Cash Flow Management


Uncertain times brings about weakening sales, less cash available and plenty of angst on the part of management because they are worried/concerned about their jobs, money, their own issues, et al.

So what is one to do?

  • Develop an operating budget for the week, month, and year. Spell out each line item so it is clear to your management team.
  • Each team member is responsible/accountable for their line item(s) on the budget. This should include a sales line as well. I would do the sales line by day part. (customer count times guest check average = sales)
  • Budget the labor. Develop a manning chart.
  • Budget the cost of goods. If your intent is to lower the cost of goods give yourself enough time to whittle it down to the desired level. This category is going to take the most time to lower and become more efficient which is a whole other topic(s).
  • Look closely at all of the operational expenses. Are you maximizing them? Look at past results as a barometer but you don’t need to actually abide by them. It is a new day and age so you have license to take a chunk out of them.
  • Each team member has a “checkbook” for their cost line(s). They have a budgeted amount to spend each week/month and must track it carefully in their checkbook.

The results versus the budget needs to be tracked weekly and each team member needs to submit a written report on how it is going. Variances to the budget need to be accounted for and the remedy(s) need to be listed with a plan of action.


Management needs a sense of purpose, goals & objectives, a pathway to success, rewards, reviews and the like. We have found that weekly meetings with the management team as a whole and the individual members make everything better: financials, service, food, cleanliness, marketing, repairs, and spawns a host of new ideas to take the business to another level.

As an owner or the CEO, you need to set up the objectives for yourself for the year to, firstly, get comfortable, run them by some trusted advisors, and then present them to the management team. The team will generally buy off and probably give you some additional input on what could be done to even “raise the bar higher”.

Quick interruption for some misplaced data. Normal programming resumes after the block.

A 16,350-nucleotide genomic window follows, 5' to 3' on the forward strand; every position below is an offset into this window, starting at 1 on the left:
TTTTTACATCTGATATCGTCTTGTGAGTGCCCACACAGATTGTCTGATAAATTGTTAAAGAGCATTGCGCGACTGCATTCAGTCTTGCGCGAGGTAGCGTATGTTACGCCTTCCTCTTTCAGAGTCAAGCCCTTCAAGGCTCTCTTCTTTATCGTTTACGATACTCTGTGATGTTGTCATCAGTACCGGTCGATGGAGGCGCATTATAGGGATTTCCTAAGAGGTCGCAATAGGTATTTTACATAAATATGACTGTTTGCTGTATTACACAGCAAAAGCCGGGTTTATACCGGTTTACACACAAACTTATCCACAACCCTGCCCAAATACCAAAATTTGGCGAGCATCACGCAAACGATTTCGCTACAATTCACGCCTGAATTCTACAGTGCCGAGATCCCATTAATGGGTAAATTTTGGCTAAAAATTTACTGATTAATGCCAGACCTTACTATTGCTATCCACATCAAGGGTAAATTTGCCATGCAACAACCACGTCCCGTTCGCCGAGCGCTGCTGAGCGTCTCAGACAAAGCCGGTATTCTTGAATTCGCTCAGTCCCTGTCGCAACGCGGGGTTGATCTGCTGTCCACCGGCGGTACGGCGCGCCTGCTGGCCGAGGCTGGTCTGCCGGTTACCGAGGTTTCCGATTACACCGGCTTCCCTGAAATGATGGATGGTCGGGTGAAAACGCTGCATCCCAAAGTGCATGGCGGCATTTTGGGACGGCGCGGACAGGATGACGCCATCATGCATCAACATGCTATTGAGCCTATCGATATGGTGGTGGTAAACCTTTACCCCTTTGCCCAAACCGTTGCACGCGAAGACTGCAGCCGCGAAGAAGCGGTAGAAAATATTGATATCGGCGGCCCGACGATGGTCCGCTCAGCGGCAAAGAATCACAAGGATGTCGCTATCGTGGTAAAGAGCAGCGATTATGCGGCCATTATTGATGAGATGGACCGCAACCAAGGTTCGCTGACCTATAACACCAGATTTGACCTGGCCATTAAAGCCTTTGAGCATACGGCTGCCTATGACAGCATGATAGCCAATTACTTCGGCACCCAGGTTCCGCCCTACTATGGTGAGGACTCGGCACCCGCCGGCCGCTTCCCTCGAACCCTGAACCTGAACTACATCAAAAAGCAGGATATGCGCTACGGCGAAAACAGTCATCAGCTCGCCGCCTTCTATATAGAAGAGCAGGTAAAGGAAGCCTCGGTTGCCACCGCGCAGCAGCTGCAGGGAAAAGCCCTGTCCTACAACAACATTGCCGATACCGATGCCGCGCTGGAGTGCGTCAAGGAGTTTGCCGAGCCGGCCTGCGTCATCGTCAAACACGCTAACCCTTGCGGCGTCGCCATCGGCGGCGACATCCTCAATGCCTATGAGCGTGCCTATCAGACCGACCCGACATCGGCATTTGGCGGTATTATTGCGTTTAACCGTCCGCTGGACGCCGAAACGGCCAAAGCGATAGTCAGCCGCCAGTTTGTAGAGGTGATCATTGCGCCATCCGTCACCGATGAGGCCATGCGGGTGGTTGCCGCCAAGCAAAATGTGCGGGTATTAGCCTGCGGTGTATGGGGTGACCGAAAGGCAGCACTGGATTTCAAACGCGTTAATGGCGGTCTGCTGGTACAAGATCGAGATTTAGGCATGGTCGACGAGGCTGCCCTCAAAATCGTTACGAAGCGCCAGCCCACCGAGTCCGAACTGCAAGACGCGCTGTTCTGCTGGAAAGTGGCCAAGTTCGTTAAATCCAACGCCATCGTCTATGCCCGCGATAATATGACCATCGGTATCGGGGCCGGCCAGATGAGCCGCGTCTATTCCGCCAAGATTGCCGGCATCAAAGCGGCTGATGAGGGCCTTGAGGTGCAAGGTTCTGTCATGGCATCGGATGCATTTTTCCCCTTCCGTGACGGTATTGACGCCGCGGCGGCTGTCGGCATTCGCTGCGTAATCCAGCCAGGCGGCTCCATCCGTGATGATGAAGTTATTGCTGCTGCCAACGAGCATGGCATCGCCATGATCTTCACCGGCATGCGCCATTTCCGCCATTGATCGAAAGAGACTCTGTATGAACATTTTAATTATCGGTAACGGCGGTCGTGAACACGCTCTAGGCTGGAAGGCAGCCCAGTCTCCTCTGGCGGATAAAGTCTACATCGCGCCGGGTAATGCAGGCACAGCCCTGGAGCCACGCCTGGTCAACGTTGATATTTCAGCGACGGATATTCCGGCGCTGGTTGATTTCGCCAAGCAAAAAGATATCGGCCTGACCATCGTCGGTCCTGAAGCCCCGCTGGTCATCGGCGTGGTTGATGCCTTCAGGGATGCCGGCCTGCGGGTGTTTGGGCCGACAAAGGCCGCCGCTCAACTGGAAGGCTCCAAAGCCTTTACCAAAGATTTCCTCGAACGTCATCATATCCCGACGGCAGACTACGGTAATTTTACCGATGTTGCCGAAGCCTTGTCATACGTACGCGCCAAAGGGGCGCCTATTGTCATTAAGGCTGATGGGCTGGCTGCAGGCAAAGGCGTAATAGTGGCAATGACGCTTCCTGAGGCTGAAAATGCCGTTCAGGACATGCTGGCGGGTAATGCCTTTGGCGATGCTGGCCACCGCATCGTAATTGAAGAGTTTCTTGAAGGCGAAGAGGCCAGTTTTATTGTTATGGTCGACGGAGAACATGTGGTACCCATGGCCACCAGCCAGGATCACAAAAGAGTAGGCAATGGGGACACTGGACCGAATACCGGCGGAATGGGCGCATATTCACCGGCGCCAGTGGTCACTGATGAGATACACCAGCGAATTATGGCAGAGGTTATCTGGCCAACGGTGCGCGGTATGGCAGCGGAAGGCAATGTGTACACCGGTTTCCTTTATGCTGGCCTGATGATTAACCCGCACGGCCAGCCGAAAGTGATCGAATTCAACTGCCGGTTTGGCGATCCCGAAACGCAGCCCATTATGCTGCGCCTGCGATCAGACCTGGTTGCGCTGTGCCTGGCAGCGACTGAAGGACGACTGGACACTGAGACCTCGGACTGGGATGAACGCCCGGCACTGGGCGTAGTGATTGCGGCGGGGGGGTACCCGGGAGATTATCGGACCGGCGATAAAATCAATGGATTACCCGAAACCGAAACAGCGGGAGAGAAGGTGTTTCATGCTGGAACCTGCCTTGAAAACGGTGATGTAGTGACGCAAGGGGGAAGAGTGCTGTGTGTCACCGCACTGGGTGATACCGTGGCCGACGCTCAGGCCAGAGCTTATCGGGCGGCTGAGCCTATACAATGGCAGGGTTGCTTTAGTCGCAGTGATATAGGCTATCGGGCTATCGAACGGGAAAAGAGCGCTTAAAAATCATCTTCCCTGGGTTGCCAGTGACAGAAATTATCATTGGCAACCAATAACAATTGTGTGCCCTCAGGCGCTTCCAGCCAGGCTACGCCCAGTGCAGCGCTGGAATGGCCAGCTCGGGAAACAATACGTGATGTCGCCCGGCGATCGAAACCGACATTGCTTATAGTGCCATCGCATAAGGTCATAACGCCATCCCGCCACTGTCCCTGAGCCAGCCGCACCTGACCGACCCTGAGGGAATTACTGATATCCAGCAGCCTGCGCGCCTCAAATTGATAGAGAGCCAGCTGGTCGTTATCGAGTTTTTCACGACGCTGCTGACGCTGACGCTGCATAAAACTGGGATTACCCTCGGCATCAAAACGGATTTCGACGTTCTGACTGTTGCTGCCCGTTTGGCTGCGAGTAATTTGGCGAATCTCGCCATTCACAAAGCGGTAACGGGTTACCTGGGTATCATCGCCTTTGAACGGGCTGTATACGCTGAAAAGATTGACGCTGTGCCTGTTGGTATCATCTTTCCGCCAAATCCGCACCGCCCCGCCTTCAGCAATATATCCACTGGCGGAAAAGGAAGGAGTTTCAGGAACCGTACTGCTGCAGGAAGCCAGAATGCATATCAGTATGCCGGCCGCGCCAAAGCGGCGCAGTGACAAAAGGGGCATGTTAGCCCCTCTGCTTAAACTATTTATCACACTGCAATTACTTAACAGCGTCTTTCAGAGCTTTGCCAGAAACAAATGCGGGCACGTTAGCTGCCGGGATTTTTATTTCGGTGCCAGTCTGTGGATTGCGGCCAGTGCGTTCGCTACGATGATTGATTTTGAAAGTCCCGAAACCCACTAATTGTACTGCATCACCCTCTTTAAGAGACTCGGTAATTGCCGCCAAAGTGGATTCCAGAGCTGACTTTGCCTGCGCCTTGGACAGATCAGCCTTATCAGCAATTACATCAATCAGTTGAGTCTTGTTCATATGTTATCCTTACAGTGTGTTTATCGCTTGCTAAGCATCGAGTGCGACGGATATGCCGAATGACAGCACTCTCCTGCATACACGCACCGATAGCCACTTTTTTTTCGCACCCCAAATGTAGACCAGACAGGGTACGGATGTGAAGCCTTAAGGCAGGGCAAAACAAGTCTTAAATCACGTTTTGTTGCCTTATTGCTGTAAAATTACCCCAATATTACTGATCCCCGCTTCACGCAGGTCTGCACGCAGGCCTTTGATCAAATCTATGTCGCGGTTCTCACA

As the leader you need to guide the process, keep it organized, communicate, and follow up. Each team member needs to have short term goals (monthly) and long term goals (annually). Goals are an agreement between you and the team member and need to be documented in writing. The progress needs to be checked. Coach the team member on how to be successful. Quantify the results (accountability). It is easier to see results in writing and on a chart. It needs to be a linear, straight forward process that everyone can see (transparency). There should be rewards as needed as well as constructive criticism. You should listen carefully to each person. They should pay attention to you as well. This communication is a two way street.

Our experience is that sales go up and costs come down when a plan as described is in place and is followed through upon. Everyone is happier. Why? Because they know where they stand. There is no ambiguity. Everyone knows the pathway to success.


Age old issue so what else is new? This is the bane of every operator we’ve ever come across. Most operators think that the way to lower the cost is through buying less expensively. There is an element of truth to this, but we’ve never seen the food cost drop because of the buying proposition. So here are some quick tips on what to do:

  • Are the recipes accurate? Check them yourself and then do a “Thumbnail” cost of your top 10-20 sellers.
  • Today is not the right time to “raise” prices so you need to approach the cost of goods from an ingredient standpoint. Check with your vendors on what may be able to be substituted for some of your more costly ingredients. There are a number of options available.
  • Check your POS to ensure everything has the right pricing. And the right tax.
  • Do you have a “prompt” on your POS for coffees, soft drinks, etc. that are server issued.
  • How is the security on the walk-in, freezer, and dry stores? How about paper goods, cleaning supplies, dishes & utensils, kitchen smallwares? While not part of the food cost lack of security just opens the door for “honest people doing dishonest things”.
  • How is your receiving process? Are you checking in all orders? Are you weighing them in? Are you checking invoice pricing with quoted pricing?
  • How about the prep function? Are procedures in place? Spend some time with the prep staff to see if they are following the recipe guide.
  • Spend more time in the kitchen checking, testing, weighing, tasting, et al. This will guarantee the food cost going down. And the food being better.
  • While you are at it check the plates for taste/flavor, eye appeal, consistency, etc.

So this is the short story on food cost. Checking in on food cost transcends to better kitchen cost controls and better food. You will be shocked at what you see if you haven’t been spending much time in the kitchen recently.

If you need assistance in any of these areas, please contact Arnold at 206.679.1037.

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